However, the president repeated concerns about the two bills aimed at cracking down on online piracy that have stalled in the US Congress in the face of widespread objections. Obama said the need was to balance protection of intellectual property without undermining the openness and transparency of the internet.

Monday 5 March 2012

Hackers’ ancient modern and extradition

There has been a lot in the press recently about phone hacking and that hackers working through a Chinese-based IP address that broke into the network of Nasa's Jet Propulsion Laboratory and gained "full functional control" of computers (Telegraph). Hackers have been around for a long time though, as a recent New Scientist article highlighted.

Things did not go smoothly for Marconi and Fleming at the Royal Institution one day in June 1903. Just before Fleming was due to receive Marconi's Morse messages from Polduh Cornwall, a rhythmic ticking noise sputtered from the theatre's brass projection lantern - Someone was beaming powerful wireless pulses into the theatre and they were strong enough to interfere with the projector.
The Morse printer first of all kept outputting the word rats. It then got more personal, with “There was a young fellow of Italy, who diddled the public quite prettily" it trilled. Rude epithets from Shakespeare followed.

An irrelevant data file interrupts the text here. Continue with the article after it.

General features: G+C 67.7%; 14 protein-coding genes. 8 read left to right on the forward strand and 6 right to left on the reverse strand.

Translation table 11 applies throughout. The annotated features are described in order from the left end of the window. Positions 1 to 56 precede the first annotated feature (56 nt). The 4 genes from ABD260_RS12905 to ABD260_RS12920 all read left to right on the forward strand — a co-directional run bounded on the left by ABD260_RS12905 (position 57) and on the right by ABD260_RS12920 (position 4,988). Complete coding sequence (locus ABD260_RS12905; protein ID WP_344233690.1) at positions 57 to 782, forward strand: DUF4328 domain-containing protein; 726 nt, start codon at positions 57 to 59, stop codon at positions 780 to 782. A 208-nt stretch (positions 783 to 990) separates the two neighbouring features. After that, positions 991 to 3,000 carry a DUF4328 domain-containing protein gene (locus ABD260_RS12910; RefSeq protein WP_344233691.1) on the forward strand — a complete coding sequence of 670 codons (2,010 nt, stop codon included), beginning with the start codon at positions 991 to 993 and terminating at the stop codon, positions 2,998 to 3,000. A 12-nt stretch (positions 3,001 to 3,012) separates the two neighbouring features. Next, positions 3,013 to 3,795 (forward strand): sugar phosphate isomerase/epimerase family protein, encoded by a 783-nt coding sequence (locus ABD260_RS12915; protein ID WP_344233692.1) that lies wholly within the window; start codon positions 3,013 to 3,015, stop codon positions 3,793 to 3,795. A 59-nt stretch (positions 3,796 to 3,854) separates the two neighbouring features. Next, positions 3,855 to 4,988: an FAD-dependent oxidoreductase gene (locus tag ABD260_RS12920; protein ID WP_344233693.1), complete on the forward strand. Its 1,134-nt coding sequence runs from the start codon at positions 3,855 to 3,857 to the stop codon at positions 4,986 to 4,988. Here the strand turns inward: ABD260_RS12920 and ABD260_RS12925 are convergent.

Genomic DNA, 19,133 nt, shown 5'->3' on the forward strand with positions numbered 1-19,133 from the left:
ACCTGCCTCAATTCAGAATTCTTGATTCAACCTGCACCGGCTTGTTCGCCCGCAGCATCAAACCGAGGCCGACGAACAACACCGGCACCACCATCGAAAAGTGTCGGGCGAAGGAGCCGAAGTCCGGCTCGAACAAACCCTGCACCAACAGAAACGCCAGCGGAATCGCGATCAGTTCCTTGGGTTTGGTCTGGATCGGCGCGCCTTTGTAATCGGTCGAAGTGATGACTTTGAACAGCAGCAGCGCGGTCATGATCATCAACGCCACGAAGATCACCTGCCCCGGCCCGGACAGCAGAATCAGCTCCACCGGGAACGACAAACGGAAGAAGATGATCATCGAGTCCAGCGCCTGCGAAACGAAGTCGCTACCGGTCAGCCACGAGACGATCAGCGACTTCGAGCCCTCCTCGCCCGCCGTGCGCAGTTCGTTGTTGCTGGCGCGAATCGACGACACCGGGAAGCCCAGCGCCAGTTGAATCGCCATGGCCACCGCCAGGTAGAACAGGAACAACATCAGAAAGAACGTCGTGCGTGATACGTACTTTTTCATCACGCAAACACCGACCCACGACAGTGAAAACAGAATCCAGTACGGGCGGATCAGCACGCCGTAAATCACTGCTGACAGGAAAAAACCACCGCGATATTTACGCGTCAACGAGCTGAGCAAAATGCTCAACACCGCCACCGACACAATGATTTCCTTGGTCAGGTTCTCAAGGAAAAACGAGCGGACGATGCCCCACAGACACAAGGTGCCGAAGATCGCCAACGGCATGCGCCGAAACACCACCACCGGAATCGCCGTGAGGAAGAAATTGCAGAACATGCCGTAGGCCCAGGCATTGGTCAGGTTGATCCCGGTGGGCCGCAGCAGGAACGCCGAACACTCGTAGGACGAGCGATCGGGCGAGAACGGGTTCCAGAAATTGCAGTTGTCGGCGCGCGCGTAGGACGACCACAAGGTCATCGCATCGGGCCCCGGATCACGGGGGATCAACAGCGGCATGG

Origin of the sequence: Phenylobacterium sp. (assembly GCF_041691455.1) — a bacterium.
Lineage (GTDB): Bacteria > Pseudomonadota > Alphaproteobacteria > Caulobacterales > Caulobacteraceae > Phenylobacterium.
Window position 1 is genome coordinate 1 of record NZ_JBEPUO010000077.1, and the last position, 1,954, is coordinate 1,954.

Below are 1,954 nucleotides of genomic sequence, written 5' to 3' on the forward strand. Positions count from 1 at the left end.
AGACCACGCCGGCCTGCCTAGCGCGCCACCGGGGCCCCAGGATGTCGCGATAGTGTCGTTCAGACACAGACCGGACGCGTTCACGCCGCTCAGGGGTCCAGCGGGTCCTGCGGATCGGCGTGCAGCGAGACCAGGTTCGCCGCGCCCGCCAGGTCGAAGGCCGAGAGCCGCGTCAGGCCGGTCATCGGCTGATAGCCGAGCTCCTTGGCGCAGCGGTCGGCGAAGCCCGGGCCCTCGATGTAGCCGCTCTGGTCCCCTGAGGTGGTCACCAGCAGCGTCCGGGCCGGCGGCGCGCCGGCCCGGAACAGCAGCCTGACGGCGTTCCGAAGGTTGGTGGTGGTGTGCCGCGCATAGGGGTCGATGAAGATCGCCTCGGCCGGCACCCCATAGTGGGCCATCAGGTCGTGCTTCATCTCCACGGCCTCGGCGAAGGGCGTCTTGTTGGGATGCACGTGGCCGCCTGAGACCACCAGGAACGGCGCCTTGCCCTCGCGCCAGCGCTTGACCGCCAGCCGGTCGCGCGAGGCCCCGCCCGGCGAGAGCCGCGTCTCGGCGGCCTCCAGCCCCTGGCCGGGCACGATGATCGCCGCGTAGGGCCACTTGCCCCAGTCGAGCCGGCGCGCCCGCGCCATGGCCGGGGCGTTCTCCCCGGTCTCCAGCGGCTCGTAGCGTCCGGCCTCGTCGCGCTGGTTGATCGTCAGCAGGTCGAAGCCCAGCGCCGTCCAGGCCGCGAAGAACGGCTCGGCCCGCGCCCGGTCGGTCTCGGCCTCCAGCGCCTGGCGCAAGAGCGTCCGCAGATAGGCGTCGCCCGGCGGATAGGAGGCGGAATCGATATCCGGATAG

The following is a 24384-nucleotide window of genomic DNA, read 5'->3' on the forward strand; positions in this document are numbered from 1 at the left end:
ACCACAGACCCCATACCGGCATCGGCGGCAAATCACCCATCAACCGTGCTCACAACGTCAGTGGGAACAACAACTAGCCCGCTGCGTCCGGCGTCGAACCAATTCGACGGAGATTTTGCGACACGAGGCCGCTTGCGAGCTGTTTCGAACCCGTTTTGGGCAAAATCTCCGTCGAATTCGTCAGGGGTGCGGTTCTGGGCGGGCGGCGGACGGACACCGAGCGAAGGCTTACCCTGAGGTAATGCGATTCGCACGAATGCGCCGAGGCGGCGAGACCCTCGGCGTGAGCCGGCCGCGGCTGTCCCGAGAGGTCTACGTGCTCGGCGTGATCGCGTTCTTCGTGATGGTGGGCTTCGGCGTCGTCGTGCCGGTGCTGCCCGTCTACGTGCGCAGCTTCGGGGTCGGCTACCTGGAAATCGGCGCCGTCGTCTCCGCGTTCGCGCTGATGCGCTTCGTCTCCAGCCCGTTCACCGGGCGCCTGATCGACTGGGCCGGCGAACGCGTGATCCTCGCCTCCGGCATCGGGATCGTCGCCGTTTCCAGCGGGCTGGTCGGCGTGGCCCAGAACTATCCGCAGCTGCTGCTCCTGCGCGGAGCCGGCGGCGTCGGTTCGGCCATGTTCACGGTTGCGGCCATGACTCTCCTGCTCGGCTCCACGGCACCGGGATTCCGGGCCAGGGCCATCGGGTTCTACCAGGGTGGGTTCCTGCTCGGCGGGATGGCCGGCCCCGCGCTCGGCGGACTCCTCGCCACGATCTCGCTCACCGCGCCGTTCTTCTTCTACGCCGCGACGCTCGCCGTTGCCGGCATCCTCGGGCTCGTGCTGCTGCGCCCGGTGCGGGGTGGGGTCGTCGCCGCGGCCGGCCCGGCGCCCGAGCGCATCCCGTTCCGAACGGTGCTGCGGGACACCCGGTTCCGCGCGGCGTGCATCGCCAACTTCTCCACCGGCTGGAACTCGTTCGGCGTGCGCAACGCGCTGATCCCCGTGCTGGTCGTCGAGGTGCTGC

Marconi was probably a bit peeved, but he did not respond directly. Fleming fired of a missive to the Times, dubbing the hack "scientific hooliganism", and "an outrage against the traditions of the Royal Institution". He asked the newspaper's readers to help him find the culprit.
Nevil Maskelyne, a British music hall magician wrote back to the Times and justified his actions on the grounds of the security holes he had revealed for the public good.
Marconi had claimed that his wireless messages could be sent privately over great distances.
Marconi in London's 
St James Gazette in February 1903 claimed that "I can tune my instruments so that no other instrument that is not similarly tuned can tap my messages."
One of the big losers from Marconi's technology looked likely to be the wired telegraphy industry, and they hired Maskelyne to undertake spying operations. He obliged by building a radio mast and met success by receiving Marconi messages with a 25-foot collecting circuit. Marconi had patented a technology for tuning a wireless transmitter to broadcast on a precise wavelength. A tuning that he claimed meant confidential channels could be set up. Maskelyne’s broadband receiver bypassed all that.
Nasa was one of the organisations breached by the British hacker and Asperger's sufferer Gary McKinnon in 2001 and 2002. He is still battling extradition to the US. (Blog July 2009,  Guardian and at http://freegary.org.uk/ )

Gary Mulgrew, one of the NatWest Three and the author of an account of two blood-spattered years spent at the hands of America’s penal system says that Gary McKinnon, faces an ordeal of terrifying brutality if he is extradited to the United States (Daily Mail). McKinnon claims he was looking for evidence of UFOs when he hacked into 97 Nasa and Pentagon computers from his flat in 2002.

Mulgrew is also critical of America’s claim that any ‘wire fraud’ crossing its national boundaries gives it the right to prosecute. ‘British parents with teenage children should know that a simple email sent through a US server could be enough – in the wrong circumstances – to see them extradited.